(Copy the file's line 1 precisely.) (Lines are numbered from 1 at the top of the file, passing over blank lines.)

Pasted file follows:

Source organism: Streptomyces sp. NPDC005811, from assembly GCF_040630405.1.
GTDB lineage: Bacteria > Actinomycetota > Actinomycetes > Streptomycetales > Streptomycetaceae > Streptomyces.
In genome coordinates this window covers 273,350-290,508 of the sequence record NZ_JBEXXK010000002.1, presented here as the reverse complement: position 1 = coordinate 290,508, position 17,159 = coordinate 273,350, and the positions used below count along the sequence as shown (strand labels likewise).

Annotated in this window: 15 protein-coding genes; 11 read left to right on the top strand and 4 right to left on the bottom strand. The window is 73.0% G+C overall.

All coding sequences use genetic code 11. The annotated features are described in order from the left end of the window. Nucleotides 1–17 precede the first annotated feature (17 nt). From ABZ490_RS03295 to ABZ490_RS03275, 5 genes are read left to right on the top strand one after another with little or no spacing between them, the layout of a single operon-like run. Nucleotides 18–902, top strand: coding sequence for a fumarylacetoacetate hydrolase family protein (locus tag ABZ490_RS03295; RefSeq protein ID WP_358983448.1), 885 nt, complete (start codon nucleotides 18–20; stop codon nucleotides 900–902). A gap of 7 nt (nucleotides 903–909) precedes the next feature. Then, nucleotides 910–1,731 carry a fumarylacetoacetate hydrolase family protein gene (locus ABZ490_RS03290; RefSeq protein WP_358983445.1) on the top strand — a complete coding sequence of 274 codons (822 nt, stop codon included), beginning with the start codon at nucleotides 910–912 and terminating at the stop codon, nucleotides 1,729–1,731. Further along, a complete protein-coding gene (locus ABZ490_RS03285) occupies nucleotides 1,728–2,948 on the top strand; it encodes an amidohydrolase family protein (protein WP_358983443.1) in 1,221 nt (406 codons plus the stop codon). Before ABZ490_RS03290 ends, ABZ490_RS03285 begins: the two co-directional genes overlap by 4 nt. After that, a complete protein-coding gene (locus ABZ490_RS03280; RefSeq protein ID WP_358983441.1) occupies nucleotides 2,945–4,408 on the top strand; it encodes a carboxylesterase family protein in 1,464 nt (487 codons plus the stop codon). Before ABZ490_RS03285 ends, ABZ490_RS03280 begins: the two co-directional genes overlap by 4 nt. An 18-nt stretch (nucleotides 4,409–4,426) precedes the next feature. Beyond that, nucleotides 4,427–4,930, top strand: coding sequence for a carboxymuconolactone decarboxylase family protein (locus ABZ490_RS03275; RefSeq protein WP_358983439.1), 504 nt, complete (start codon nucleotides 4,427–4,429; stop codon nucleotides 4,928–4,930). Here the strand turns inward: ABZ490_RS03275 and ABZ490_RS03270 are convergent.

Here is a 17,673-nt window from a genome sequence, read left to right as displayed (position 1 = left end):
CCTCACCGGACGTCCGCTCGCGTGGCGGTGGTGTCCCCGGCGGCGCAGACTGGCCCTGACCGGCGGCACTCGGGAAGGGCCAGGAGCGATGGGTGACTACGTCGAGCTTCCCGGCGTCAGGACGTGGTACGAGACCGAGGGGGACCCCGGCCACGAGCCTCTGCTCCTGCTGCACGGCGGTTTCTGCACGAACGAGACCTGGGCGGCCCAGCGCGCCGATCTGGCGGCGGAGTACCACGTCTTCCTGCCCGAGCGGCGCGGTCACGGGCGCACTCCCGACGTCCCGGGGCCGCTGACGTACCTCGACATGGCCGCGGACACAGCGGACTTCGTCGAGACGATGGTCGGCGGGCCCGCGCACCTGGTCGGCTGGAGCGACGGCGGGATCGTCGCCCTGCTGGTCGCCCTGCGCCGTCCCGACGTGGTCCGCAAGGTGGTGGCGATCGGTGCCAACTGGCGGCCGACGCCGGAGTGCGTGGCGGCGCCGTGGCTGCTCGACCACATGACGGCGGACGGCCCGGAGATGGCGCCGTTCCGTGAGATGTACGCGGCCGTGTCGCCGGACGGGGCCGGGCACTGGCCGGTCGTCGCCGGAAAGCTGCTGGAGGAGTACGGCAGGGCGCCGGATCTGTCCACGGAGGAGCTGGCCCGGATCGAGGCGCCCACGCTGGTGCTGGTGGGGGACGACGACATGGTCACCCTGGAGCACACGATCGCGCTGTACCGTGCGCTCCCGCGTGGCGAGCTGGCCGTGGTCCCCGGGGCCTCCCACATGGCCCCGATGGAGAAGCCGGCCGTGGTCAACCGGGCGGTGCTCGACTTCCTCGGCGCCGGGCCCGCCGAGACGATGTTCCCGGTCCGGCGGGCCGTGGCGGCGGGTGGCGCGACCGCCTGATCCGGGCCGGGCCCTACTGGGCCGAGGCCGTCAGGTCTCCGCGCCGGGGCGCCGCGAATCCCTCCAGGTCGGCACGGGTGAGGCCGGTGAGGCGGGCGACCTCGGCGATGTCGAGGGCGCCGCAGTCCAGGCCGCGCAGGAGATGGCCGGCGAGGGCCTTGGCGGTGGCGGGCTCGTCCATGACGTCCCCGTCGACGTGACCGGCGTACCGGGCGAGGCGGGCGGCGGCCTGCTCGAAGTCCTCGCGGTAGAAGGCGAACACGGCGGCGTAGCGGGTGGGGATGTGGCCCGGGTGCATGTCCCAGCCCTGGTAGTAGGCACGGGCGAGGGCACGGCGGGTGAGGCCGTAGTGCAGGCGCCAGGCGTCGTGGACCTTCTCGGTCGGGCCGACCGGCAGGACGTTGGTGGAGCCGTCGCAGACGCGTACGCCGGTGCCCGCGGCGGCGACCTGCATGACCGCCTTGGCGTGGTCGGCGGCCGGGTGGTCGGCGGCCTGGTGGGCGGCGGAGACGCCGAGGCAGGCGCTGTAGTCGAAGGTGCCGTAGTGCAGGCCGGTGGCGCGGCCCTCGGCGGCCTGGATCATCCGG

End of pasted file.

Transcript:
Source organism: Streptomyces sp. NPDC005811, from assembly GCF_040630405.1.